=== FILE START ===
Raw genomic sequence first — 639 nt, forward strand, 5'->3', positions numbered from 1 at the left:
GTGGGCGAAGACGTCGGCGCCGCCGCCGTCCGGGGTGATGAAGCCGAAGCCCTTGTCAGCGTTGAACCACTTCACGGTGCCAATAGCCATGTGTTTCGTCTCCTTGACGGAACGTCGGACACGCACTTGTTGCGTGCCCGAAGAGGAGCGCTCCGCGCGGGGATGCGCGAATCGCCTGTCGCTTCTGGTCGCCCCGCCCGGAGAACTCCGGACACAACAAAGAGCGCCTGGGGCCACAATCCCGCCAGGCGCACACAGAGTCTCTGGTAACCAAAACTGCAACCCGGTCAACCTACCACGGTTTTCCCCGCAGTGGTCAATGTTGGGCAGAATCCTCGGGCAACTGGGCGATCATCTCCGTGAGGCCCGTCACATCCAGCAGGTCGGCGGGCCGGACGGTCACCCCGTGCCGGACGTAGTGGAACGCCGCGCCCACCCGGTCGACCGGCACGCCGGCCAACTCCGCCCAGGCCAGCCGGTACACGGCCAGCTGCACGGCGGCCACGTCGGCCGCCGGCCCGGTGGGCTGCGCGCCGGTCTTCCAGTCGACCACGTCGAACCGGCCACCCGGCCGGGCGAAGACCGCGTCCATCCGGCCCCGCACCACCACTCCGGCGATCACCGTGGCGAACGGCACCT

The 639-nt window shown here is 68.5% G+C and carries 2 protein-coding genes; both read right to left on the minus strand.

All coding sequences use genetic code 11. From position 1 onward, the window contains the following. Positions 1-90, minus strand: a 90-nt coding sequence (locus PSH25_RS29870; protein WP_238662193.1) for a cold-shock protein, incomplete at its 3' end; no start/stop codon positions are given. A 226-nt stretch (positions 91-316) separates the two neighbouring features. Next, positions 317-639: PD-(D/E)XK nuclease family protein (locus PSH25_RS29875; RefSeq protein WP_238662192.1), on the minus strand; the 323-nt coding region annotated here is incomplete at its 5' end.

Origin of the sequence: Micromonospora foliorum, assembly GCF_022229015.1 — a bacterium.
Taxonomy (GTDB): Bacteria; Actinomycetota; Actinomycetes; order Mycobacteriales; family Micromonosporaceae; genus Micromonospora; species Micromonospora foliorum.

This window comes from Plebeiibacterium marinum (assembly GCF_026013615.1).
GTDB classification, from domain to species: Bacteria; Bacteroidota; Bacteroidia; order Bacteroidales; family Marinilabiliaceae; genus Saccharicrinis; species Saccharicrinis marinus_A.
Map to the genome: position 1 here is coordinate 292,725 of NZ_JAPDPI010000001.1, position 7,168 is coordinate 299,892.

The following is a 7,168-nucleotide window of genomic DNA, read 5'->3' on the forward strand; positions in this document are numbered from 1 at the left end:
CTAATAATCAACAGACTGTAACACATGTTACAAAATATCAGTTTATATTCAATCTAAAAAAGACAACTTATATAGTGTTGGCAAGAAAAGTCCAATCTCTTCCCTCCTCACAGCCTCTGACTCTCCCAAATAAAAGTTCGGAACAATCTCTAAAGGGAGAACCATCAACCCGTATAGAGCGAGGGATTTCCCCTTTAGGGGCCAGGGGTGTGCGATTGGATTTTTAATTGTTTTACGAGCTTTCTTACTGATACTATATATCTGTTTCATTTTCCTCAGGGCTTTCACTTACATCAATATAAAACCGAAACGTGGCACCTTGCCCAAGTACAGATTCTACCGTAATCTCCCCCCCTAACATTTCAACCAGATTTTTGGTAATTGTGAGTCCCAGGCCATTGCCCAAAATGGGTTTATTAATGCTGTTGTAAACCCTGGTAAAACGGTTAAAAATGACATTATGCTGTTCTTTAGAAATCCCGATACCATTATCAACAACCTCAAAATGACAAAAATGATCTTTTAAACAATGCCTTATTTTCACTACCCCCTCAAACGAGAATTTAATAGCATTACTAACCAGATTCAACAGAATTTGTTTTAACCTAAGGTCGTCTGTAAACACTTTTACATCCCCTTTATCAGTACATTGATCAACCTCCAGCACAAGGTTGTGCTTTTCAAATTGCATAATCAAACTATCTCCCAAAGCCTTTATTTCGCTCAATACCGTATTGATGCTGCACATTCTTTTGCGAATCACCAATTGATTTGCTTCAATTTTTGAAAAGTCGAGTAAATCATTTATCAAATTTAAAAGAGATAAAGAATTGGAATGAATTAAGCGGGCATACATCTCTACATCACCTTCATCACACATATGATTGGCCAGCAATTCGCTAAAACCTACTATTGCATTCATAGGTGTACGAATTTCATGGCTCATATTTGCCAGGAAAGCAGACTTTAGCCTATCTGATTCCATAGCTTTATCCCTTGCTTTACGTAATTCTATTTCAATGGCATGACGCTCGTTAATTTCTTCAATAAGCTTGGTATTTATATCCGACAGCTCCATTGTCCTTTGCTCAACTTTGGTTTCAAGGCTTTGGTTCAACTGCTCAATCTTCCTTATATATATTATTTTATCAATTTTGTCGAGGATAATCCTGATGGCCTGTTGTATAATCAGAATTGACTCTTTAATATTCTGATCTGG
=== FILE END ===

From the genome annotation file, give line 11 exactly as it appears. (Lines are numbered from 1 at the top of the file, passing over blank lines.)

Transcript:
CTAATAATCAACAGACTGTAACACATGTTACAAAATATCAGTTTATATTCAATCTAAAAAAGACAACTTATATAGTGTTGGCAAGAAAAGTCCAATCTCTTCCCTCCTCACAGCCTCTGACTCTCCCAAATAAAAGTTCGGAACAATCTCTAAAGGGAGAACCATCAACCCGTATAGAGCGAGGGATTTCCCCTTTAGGGGCCAGGGGTGTGCGATTGGATTTTTAATTGTTTTACGAGCTTTCTTACTGATACTATATATCTGTTTCATTTTCCTCAGGGCTTTCACTTACATCAATATAAAACCGAAACGTGGCACCTTGCCCAAGTACAGATTCTACCGTAATCTCCCCCCCTAACATTTCAACCAGATTTTTGGTAATTGTGAGTCCCAGGCCATTGCCCAAAATGGGTTTATTAATGCTGTTGTAAACCCTGGTAAAACGGTTAAAAATGACATTATGCTGTTCTTTAGAAATCCCGATACCATTATCAACAACCTCAAAATGACAAAAATGATCTTTTAAACAATGCCTTATTTTCACTACCCCCTCAAACGAGAATTTAATAGCATTACTAACCAGATTCAACAGAATTTGTTTTAACCTAAGGTCGTCTGTAAACACTTTTACATCCCCTTTATCAGTACATTGATCAACCTCCAGCACAAGGTTGTGCTTTTCAAATTGCATAATCAAACTATCTCCCAAAGCCTTTATTTCGCTCAATACCGTATTGATGCTGCACATTCTTTTGCGAATCACCAATTGATTTGCTTCAATTTTTGAAAAGTCGAGTAAATCATTTATCAAATTTAAAAGAGATAAAGAATTGGAATGAATTAAGCGGGCATACATCTCTACATCACCTTCATCACACATATGATTGGCCAGCAATTCGCTAAAACCTACTATTGCATTCATAGGTGTACGAATTTCATGGCTCATATTTGCCAGGAAAGCAGACTTTAGCCTATCTGATTCCATAGCTTTATCCCTTGCTTTACGTAATTCTATTTCAATGGCATGACGCTCGTTAATTTCTTCAATAAGCTTGGTATTTATATCCGACAGCTCCATTGTCCTTTGCTCAACTTTGGTTTCAAGGCTTTGGTTCAACTGCTCAATCTTCCTTATATATATTATTTTATCAATTTTGTCGAGGATAATCCTGATGGCCTGTTGTATAATCAGAATTGACTCTTTAATATTCTGATCTGG